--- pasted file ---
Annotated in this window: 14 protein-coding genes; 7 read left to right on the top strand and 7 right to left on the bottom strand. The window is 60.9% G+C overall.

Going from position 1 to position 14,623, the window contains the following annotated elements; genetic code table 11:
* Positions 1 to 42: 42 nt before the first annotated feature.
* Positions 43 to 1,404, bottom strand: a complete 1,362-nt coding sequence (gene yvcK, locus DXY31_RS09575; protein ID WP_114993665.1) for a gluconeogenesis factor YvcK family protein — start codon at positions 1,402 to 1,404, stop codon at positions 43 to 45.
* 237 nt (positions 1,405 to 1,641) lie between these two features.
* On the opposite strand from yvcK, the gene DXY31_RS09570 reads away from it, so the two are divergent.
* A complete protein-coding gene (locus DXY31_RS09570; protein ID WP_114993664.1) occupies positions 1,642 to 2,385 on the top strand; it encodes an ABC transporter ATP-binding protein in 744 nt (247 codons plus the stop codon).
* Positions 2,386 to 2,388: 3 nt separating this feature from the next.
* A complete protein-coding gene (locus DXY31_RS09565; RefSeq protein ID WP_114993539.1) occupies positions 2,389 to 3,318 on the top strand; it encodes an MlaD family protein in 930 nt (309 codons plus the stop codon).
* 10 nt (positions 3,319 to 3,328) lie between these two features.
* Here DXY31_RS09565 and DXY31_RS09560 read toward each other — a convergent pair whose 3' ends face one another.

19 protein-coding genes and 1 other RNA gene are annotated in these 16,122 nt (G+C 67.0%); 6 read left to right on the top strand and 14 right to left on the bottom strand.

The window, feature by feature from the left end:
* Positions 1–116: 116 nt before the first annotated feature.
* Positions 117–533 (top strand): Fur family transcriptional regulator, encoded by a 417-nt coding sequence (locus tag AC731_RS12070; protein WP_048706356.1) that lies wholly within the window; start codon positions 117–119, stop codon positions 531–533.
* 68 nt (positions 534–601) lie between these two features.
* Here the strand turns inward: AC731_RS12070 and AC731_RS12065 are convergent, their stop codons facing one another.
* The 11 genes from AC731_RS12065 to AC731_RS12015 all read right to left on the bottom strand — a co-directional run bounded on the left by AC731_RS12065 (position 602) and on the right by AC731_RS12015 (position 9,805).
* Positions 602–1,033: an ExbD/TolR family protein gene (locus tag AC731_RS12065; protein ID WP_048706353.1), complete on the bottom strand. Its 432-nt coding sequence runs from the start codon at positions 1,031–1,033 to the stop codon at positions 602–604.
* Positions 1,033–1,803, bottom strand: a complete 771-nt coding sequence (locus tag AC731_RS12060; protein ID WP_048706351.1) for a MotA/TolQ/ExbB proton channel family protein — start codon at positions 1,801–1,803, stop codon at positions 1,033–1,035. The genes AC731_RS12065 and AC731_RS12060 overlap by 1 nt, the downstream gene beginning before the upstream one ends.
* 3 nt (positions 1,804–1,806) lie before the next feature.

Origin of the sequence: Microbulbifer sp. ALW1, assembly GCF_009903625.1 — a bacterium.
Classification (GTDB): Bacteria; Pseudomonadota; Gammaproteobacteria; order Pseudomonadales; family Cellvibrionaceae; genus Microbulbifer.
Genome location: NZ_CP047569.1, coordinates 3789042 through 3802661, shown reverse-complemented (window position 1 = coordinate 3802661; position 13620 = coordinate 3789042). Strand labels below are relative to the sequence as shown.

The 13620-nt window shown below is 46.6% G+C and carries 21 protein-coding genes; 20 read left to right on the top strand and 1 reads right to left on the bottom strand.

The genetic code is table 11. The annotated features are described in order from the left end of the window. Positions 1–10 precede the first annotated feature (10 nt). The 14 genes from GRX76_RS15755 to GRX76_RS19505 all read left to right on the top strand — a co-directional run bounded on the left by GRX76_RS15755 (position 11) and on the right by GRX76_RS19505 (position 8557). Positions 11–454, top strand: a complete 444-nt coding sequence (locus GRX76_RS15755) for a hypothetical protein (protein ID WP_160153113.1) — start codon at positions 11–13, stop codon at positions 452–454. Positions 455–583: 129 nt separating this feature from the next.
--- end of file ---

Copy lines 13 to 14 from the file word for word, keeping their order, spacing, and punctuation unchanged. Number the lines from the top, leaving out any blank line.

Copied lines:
The window, feature by feature from the left end:
* Positions 1–116: 116 nt before the first annotated feature.